Assuming the serial number is 949 4420, that would mean your 800 was made in the 49th week of 1979, making it a very early model indeed (and one of the oldest on the serial number list linked above). The CTIA and IC dates would seem to confirm the manufacture date. Nice find!
Thanks for the input Zerosquare! I ended up using 3B for sync ground and the other three grounds for the RGB returns. The result is night and day compared to the RF out. Nice, clear picture. I have the output connected to a DVDO iScan HD and from there to my LCD TV.
Here is what the cable looks like:
Next I will have to try making an S-video and composite cable.
I finally got a chance to try again with the internal Atari Tax demo disks I found some time ago. With help from bob1200xl and a borrowed 800, I was able to get the disk to boot and we analyzed it. Looks like they moved the VTOC—there are a bunch of bad sectors where it should have been.
We copied over the good sectors to another disk—here's the atr file:
Getting my 1400XL working and listening to the voice output of the Votrax SC-01 speech synthesizer reminded me of a much earlier experience I had with that chip, involving a project my dad worked on in the early 1980s.
My dad was the administrator for the Department of Zoology at the University of Wisconsin. One of my earliest memories of using a computer was when he would take me to his office and let me play with his Apple II Plus computer. He didnt have any games on it, but he would load up the text to speech software for the Sweet Talker voice synthesizer card installed in the computer and I would have a great time typing things for the computer to say in its funny robotic voice. I especially got a kick out of typing in gibberish and listening to the computer try to pronounce something like 20 Rs in a row.
Why did my dad have an Apple II Plus with a speech synthesizer? It served a very useful purpose.
The professors and graduate students at the Department of Zoology often ran experiments involving samples that needed to be kept cold. If the refrigeration for one of the 23 cold rooms maintained by the department failed over the weekend, much hard work would be lost. This happened enough that my dad started trying to think of a solution. He bought an Apple II Plus computer and had twisted pair wiring installed from his office to temperature sensors in each of the cold rooms. Enlisting the help of a friend who had programming experience, he wrote a monitoring program to continuously display temperatures for the different cold rooms. When the temperature was out of spec, the screen line for that room would flash in inverse. Now, my dad could monitor all the cold rooms from his office, and over the weekend he could stop by and quickly check to make sure everything was ok. However, my dad started wondering if there was a way he could ensure everything was working without having to go in to the office. If only there was some way to check from home! We didnt yet have our Atari computer, so we couldnt dial in with a modem to download the data remotely. However, we did have a telephone. Enter the voice synthesizer.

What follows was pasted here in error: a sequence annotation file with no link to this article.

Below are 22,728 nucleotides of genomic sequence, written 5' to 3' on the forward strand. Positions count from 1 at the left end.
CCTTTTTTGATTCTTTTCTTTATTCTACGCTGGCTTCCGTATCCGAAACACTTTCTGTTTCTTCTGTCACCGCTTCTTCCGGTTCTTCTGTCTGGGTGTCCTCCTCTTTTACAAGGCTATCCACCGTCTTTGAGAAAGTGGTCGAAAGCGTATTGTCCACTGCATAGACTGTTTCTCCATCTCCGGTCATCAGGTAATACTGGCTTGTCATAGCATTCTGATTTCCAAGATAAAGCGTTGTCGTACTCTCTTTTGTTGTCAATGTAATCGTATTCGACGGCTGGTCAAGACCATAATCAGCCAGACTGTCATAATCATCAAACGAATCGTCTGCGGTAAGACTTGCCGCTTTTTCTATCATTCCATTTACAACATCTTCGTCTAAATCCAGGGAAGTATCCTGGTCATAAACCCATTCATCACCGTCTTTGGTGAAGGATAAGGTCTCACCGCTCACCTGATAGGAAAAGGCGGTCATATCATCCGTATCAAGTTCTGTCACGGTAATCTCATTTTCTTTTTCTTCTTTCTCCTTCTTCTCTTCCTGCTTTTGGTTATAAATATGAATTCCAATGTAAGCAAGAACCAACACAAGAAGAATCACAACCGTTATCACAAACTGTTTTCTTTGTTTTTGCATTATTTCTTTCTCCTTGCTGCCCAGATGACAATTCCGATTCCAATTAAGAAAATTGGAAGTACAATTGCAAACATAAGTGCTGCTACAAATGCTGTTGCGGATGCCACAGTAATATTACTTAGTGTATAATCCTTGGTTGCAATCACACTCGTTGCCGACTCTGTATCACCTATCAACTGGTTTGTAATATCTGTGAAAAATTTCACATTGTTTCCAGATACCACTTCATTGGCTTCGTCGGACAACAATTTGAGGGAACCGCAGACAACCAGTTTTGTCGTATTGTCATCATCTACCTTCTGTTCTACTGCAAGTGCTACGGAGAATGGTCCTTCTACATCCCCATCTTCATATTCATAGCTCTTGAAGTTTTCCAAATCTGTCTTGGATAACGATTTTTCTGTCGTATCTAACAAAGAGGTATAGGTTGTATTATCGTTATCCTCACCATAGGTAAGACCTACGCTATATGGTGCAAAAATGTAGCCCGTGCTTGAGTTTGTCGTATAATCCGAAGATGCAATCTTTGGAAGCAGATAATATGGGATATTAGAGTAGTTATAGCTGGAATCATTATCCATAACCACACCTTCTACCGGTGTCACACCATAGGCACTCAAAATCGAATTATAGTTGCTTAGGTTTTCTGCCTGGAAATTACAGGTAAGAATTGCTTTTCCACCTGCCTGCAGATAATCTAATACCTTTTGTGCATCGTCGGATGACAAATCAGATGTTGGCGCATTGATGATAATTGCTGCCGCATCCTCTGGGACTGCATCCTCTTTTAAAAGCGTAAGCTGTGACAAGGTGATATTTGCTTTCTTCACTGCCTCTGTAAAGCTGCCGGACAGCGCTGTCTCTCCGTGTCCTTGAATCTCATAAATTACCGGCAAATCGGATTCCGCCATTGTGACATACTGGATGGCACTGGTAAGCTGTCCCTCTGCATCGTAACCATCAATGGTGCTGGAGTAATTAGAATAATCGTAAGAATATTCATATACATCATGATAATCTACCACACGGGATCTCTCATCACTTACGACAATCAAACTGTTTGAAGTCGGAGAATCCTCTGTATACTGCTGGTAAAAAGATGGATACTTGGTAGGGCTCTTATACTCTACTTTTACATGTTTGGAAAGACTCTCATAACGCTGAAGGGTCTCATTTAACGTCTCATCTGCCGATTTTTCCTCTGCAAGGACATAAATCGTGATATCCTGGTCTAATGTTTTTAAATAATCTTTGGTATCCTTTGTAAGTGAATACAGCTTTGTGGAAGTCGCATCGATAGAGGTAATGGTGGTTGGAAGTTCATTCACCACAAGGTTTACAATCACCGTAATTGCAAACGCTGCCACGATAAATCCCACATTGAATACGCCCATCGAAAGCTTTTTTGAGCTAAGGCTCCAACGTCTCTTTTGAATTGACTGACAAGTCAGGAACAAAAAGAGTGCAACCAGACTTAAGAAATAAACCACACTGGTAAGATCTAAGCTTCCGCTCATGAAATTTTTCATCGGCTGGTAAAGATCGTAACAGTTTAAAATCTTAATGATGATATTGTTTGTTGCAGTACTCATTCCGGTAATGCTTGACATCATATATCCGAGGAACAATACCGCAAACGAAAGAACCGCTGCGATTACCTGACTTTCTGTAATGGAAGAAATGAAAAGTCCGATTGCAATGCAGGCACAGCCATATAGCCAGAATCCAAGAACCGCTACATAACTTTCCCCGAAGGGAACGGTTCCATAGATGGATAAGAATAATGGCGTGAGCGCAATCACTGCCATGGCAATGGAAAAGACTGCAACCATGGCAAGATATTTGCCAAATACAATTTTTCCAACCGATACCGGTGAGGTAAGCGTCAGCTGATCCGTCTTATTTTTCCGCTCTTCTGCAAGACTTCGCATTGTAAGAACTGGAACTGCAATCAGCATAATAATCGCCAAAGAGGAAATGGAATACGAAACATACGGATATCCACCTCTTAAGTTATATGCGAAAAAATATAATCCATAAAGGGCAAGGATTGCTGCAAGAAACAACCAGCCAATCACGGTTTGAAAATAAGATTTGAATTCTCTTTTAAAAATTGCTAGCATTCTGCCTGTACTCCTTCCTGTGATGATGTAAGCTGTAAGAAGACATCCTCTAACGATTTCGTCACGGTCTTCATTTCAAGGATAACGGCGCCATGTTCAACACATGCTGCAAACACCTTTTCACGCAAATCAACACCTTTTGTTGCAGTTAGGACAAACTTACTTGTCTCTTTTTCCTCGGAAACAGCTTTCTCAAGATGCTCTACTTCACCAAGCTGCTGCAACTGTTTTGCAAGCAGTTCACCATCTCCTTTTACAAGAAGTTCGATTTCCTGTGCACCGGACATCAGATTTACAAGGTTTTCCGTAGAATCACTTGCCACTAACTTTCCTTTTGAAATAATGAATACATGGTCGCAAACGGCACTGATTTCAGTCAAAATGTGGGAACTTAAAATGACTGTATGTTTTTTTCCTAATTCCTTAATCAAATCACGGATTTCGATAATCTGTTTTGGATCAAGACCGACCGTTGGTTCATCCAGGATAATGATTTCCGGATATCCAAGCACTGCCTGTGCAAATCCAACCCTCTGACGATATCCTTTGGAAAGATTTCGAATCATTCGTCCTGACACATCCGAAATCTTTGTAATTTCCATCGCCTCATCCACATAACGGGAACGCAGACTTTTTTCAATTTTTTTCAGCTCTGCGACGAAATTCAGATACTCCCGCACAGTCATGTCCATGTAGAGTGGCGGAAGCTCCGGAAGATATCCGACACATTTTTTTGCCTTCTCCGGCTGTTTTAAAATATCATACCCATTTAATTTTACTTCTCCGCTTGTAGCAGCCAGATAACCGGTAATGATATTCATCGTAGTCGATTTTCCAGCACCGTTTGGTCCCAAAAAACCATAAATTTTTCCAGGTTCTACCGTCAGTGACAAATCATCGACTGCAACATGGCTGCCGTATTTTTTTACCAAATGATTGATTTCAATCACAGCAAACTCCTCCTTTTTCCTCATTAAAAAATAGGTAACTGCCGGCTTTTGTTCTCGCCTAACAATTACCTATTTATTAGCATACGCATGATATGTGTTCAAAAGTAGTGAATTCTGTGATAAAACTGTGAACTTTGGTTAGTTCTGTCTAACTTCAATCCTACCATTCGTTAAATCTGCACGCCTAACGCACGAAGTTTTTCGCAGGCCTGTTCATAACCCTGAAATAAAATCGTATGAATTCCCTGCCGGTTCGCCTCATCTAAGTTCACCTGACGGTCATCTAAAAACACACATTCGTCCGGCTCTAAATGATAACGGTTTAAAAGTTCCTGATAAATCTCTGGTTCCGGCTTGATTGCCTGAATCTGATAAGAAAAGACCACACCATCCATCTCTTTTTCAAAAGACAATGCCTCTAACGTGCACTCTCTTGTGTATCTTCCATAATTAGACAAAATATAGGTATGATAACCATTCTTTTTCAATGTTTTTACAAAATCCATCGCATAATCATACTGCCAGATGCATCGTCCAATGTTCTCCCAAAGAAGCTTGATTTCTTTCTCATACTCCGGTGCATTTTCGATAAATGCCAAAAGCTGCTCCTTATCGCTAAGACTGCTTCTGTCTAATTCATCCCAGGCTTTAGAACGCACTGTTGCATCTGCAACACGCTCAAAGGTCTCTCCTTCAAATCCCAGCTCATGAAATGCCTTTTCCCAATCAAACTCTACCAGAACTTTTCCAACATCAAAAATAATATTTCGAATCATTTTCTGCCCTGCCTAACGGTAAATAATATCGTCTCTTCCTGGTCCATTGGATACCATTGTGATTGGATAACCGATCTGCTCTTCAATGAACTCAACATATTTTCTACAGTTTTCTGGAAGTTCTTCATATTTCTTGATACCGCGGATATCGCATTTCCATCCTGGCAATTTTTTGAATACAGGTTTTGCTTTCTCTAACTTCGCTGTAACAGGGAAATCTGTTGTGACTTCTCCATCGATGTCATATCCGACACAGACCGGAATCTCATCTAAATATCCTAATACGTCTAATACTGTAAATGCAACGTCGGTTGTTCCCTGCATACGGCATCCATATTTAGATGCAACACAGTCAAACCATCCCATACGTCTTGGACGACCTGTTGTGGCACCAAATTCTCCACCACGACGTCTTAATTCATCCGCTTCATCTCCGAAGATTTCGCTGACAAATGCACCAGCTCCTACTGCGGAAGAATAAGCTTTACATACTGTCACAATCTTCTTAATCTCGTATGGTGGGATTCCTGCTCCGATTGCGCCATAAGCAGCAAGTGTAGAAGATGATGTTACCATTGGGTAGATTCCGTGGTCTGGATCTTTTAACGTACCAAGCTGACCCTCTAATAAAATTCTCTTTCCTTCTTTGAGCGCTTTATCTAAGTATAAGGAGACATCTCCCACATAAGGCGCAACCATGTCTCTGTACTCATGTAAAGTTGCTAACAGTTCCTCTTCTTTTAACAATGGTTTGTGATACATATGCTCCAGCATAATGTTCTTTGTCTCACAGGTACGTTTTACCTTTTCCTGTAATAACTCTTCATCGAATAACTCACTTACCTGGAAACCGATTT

With the Sweet Talker and an AppleCat modem, my dad and his friend programmed the computer to literally call home any time there was a problem. I remember picking up the phone and hearing the strange robotic voice announce, There is a freezer alarm in room one-ten. Now the weekend trips to the office to check cold room temperatures were a thing of the past.
Im guessing all the hardware required to build this setup cost thousands of dollars. I cant help thinking that if the 1400XL had made it to production, it would have been the perfect solution for this application, and at a much lower price. Maybe Ill see if I can get my 1400XL to make some of those robotic phone calls I remember so fondly.
Thanks Nezgar for the help in converting to standard ROM files and the info from Jac!s page. Interesting that the ROM checker says its a production ROM, I would have assumed the OS is different from the 800XL because when you cold boot the 1400XL into the self test, it talks to you! Does this mean I could swap in the OS from one of my 800XLs and it would have the same result?